Geographical Sociology

Theoretical Foundations and Methodological Applications in the Sociology of Location

  • Jeremy R. Porter
  • Frank M. Howell

Part of the GeoJournal Library book series (GEJL, volume 105)

Table of contents

  1. Front Matter
    Pages i-ix
  2. Jeremy R. Porter, Frank M. Howell
    Pages 1-9
  3. The Sociology of Location: Theoretical Foundations

    1. Front Matter
      Pages 11-11
    2. Jeremy R. Porter, Frank M. Howell
      Pages 13-23
    3. Jeremy R. Porter, Frank M. Howell
      Pages 35-51
    4. Jeremy R. Porter, Frank M. Howell
      Pages 53-63
  4. Spatial Context in Social Research: Methodological Applications

    1. Front Matter
      Pages 65-65
    2. Jeremy R. Porter, Frank M. Howell
      Pages 67-82
    3. Jeremy R. Porter, Frank M. Howell
      Pages 83-96
    4. Jeremy R. Porter, Frank M. Howell
      Pages 97-107
    5. Jeremy R. Porter, Frank M. Howell
      Pages 109-113
  5. Back Matter
    Pages 115-126

About this book


The discipline of Sociology has a rich history of including spatial context in the analysis of social issues.  Much of this history has revolved around the development and application of spatial theory aimed at understanding the geographic distribution of social problems, the organization of communities, and the relationship between society and the environment.  More recently, the social sciences have seen a large number of technological innovations that now make it possible to place social behaviour in spatial context.  Consequently, because of the historical disjuncture in the development of spatial theory and the recent development of relevant methodological tools, the relationship between materials describing both the methodological approaches and their theoretical importance a scattered throughout various books and articles.  Geographical Sociology consolidates these materials into a single accessible source in which spatial concepts such as containment, proximity, adjacency, and others are examined in relation to such methodological tools as hierarchical linear models, point pattern analysis, and spatial regression.  As these methods continue to increase in popularity among social scientists the ability to more generally understand societies relationship to geographic space will continue to increase in it importance in the field.  This book represents a starting point to linking these concepts to practice and is presented in an accessible form in which students, researchers, and educators can all learn, and in turn, contribute to its development.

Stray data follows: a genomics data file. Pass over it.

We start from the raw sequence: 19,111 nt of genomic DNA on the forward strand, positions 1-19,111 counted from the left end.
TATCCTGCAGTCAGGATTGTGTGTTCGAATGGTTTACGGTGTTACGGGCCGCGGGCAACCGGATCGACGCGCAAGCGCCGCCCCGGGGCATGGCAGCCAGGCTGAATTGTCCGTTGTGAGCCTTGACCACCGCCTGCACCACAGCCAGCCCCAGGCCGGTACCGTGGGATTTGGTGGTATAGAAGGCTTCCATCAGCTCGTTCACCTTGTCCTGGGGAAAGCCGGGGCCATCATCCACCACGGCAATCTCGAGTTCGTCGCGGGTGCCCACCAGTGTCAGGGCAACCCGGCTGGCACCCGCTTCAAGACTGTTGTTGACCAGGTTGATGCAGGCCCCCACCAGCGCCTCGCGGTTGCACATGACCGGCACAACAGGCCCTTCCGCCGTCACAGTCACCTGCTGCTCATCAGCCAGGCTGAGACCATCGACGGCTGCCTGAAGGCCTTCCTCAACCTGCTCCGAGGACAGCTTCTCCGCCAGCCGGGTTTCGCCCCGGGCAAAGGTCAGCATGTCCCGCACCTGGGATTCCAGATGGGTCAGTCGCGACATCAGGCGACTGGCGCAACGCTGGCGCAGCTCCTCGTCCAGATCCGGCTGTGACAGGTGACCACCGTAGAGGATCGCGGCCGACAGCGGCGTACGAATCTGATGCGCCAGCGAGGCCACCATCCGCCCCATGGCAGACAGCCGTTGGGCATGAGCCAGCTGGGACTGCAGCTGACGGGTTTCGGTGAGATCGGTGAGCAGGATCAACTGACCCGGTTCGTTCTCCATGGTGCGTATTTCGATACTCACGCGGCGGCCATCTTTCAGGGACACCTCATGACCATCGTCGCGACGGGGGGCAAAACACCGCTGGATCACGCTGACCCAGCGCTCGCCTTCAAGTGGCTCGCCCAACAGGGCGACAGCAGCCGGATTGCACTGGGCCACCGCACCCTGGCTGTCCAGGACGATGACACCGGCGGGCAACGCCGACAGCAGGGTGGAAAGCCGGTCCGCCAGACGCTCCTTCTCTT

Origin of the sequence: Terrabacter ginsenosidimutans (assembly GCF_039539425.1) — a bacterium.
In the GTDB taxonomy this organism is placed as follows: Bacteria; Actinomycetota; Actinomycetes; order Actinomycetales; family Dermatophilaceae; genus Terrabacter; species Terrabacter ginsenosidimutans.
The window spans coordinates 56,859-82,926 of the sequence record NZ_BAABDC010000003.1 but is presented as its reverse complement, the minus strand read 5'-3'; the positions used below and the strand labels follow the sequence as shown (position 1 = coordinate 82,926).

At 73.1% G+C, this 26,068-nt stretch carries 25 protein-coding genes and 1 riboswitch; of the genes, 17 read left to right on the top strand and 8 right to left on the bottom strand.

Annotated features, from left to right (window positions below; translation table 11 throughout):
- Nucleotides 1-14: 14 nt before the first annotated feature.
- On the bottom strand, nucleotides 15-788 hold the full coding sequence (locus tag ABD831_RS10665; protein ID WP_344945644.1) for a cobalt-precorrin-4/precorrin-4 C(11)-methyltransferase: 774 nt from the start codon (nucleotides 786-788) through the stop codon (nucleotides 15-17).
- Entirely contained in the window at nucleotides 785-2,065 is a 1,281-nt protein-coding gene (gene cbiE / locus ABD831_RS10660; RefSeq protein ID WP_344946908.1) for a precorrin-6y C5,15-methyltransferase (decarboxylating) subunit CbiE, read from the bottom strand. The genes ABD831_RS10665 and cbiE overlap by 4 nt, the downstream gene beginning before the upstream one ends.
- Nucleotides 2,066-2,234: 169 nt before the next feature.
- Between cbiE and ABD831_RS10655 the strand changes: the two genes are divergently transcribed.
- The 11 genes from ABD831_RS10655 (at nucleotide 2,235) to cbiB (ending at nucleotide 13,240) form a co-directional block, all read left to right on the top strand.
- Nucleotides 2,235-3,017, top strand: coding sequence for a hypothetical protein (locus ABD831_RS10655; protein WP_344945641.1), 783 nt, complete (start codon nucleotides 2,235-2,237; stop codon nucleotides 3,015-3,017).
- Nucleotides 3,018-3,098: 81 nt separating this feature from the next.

ALM approach Amos Hawley August Loch Chicago School Christaller's central place theory Durkheim GIS terminology Galpin's spatial focus on rural communities Geo-Sociology Geo-Sociology Geographical sociology History of Sociology History of Sociology Human ecology Linking survey data to GIS Los Angeles school of Urbanism Robert Park Social behaviour in spatial context Sociology of Sociology Sociology of location Spatial Regression and Spatial Clustering Spatial Sociology Spatial Sociology Spatial thinking in sociology Von Thunnen's Zonal model Wisconsin and Chicago School

Authors and affiliations

  • Jeremy R. Porter
    • 1
  • Frank M. Howell
    • 2
  1. 1., Brooklyn College & Graduate CenterCity University of New YorkNew YorkUSA
  2. 2.BrandonUSA

Bibliographic information